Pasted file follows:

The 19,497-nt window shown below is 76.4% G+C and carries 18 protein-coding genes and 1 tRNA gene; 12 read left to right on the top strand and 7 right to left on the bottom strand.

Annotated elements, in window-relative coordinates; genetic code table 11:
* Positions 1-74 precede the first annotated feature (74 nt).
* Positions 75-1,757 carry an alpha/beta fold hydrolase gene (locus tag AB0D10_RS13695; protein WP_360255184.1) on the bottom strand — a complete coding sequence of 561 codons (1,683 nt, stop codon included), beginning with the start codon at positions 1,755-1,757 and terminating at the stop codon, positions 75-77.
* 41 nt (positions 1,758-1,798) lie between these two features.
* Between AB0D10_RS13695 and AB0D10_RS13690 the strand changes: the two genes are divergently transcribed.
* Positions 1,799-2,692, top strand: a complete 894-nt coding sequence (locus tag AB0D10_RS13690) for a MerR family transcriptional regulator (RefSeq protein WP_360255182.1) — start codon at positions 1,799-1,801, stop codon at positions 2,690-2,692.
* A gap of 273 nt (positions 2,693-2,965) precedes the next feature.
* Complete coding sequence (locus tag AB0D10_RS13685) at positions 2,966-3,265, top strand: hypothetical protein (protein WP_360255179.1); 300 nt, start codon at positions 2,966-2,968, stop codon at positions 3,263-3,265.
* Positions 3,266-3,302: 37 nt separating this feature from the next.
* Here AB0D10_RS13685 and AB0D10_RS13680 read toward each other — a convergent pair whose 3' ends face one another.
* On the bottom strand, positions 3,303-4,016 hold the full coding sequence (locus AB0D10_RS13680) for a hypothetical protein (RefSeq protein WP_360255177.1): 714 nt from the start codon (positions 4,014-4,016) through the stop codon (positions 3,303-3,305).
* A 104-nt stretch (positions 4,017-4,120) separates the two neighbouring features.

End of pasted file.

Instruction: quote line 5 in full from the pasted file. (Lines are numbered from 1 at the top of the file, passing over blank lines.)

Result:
* 41 nt (positions 1,758-1,798) lie between these two features.